Mississippi Hub, LLC v. Baldwin
Mississippi Hub, LLC ("MS HUB") operated an underground natural gas storage facility mostly located in Simpson County. In 2007, MS HUB and Simpson County entered into a fee-in-lieu agreement regarding ad valorem taxes on the first phase of the facility. It was agreed that, in exchange for locating the facility in Simpson County, for ten years MS HUB would pay a third of what its taxes would have otherwise been. It was also agreed that the facility was industrial personal property for taxation purposes, that the value of the property would be determined in accordance with Mississippi Code Section 27-35-50 (Supp. 2021), and that economic obsolescence would be considered by the tax assessor at the request of the company. In 2017, MS HUB contacted the Simpson County Tax Assessor regarding market changes in the natural gas storage industry and how those changes affected the value of the MS HUB facility. The assessor ultimately concluded that a reduction of 20 percent for economic obsolescence should be applied for the 2019 tax year. The Simpson County Board of Supervisors, however, assessed the property at $56,527,560—which would correspond to a true value of $376,850,400, the assessed true value without the adjustment for economic obsolescence. MS HUB objected to the assessment at the board’s August 5, 2019 equalization meeting. The board dismissed the objections made by MS HUB without giving a written explanation. MS HUB thereafter filed a “Petition for Declaratory Judgment and, in the alternative, Petition for Appeal from Determination of Ad Valorem Tax Assessment.” Simpson County and its tax assessor, Charles Baldwin, were named as defendants. Simpson County argued that the appeal by MS HUB was untimely and its expert based his opinion on the wrong approach to valuation. The circuit court granted summary judgment, but the Mississippi Supreme Court reversed, finding there were no grounds upon which summary judgment should have been granted. Judgment was reversed and the matter remanded for further proceedings. View "Mississippi Hub, LLC v. Baldwin" on Justia Law
Mississippi Department of Revenue v. EKB, Inc., et al.
Following a 2020 audit, the Mississippi Department of Revenue (MDOR) issued a $65,957 sales tax assessment against EKB, Inc., a wedding photography business owned and operated by Scott Burton. EKB provided Burton’s photography services and sold the copyrights to the digital still images he creates. Neither activity was subject to sales tax. Because EKB did not engage in taxable sales, the Mississippi Supreme Court affirmed the chancery court’s order vacating the MDOR’s sales tax assessment. View "Mississippi Department of Revenue v. EKB, Inc., et al." on Justia Law
Mississippi Dept. of Revenue v. SBC Telecom, Inc. et al.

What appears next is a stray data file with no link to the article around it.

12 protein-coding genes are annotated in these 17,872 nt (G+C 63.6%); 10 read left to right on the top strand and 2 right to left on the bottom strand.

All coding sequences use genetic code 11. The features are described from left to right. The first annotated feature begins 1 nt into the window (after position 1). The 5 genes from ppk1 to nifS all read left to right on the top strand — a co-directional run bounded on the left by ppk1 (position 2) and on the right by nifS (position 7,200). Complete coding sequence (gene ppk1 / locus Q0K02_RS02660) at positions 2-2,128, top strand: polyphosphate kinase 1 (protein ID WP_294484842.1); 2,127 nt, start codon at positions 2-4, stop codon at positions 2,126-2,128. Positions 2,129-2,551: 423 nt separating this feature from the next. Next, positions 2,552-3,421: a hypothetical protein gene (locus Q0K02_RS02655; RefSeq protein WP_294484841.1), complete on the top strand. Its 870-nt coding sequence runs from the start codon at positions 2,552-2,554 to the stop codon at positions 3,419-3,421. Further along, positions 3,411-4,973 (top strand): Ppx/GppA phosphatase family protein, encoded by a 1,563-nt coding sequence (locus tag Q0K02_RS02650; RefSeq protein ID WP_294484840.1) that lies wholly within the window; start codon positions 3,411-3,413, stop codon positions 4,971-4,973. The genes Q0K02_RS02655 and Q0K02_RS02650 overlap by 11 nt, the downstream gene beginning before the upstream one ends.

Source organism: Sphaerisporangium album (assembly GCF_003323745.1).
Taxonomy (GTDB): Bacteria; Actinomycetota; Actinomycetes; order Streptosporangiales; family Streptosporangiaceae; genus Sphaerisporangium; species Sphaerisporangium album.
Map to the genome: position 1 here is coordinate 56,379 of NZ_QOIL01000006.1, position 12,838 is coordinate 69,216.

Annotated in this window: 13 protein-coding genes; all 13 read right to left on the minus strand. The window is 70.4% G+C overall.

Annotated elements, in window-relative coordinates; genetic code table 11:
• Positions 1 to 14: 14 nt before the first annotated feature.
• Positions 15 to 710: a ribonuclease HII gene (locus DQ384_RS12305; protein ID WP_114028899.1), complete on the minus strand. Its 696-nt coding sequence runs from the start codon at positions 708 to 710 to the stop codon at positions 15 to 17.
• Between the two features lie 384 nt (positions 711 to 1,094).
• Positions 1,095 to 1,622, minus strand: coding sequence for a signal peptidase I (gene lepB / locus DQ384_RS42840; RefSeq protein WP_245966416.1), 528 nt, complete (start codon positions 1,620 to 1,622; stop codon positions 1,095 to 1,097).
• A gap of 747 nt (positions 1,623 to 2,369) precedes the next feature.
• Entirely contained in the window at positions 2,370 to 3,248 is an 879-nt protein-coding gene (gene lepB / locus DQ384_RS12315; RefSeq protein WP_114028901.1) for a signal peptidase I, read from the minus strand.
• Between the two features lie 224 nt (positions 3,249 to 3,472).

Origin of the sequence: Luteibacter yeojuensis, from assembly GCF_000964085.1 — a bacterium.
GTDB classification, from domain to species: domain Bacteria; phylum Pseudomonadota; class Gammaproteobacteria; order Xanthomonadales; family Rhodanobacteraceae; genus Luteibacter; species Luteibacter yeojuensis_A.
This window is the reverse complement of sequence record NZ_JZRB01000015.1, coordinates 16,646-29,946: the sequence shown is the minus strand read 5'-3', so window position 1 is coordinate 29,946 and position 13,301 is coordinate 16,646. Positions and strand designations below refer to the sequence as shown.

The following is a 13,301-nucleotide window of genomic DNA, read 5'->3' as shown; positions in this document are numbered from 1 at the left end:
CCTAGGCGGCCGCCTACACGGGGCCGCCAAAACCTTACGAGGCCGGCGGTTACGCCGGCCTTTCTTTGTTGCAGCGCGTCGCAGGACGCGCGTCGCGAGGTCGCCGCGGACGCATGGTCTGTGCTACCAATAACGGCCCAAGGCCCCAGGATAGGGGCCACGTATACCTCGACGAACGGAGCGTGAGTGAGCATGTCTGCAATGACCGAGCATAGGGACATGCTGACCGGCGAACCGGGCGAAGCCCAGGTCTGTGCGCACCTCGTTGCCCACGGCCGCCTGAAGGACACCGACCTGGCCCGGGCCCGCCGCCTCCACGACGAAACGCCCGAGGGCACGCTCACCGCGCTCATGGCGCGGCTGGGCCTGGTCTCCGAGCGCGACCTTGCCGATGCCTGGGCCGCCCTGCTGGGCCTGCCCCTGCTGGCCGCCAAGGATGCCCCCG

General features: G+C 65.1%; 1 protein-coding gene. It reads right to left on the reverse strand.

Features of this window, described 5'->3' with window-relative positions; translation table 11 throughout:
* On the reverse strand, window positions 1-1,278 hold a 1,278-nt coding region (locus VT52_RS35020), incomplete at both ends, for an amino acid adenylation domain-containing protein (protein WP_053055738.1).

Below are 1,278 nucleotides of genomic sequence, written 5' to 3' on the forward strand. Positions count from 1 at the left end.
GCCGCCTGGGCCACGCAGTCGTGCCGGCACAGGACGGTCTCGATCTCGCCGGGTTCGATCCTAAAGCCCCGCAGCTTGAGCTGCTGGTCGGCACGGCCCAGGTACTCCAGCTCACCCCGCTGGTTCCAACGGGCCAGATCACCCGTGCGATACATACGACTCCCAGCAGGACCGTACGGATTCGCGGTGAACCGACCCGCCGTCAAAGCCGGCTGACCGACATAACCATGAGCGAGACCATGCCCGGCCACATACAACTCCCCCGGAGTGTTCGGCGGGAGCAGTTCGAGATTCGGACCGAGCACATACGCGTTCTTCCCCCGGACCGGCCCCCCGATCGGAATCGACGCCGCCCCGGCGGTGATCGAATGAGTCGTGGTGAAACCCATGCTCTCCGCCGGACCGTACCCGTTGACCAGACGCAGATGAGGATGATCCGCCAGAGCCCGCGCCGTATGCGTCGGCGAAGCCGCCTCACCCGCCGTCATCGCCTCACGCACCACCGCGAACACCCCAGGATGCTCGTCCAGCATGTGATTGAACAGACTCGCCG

At issue in this appeal was the computation of the broadband credit limits that a taxpayer may use against its franchise-tax and income-tax liabilities. During the tax periods at issue, AT&T Mobility II, LLC, and BellSouth Telecommunications operated telecommunications enterprises and made significant investments in broadband technology developments throughout Mississippi, generating Broadband Investment Credits (Broadband Credits) under Mississippi Code Section 57-87-5. BellSouth Mobile Data, SBC Alloy Holdings, New BellSouth Cannular Holdings, New Cingular Wireless Services, SBC Telecom, and Centennial were all direct or indirect corporate owners of AT&T Mobility II. The taxpayers here each filed a separate franchise-tax return and were included as affiliated group members in the combined corporate income-tax return filed on behalf of the affiliated group. The Mississippi Department of Revenue (MDOR) determined that the broadband credits the taxpayers had claimed had been improperly applied to an amount greater than the credit cap of 50 percent of the taxpayers’ tax liabilities according to Mississippi Code Section 57-87- 5(3) (Rev. 2014). The MDR disallowed portions of the broadband credits claimed by the taxpayers and assessed additional franchise taxes, interest and penalties to the taxpayers separately on several dates between December 22, 2014, and May 20, 2015. The taxpayers argue that each taxpayer is jointly and severally liable for the total combined income-tax liability of the affiliated group, therefore making the income-tax liability of each taxpayer the same as the total combined income-tax liability of the affiliated group. The chancellor granted summary judgment in favor of the taxpayers and ruled that the taxpayer’s tax liabilities under Chapters 7 and 13 of Title 271 of the Mississippi Code was the aggregate of the taxpayer’s separate franchise-tax liability and the total combined income-tax liability of the affiliated group. The Mississippi Supreme Court affirmed the chancellor's ruling on the credit-computation issue. "The plain and unambiguous language of Section 57-87-5 clearly limits broadband credits that a taxpayer may take in any given year to 50 percent of the aggregate of the taxpayers’ franchise-tax liability and the total combined income-tax liability of the affiliated group." View "Mississippi Dept. of Revenue v. SBC Telecom, Inc. et al." on Justia Law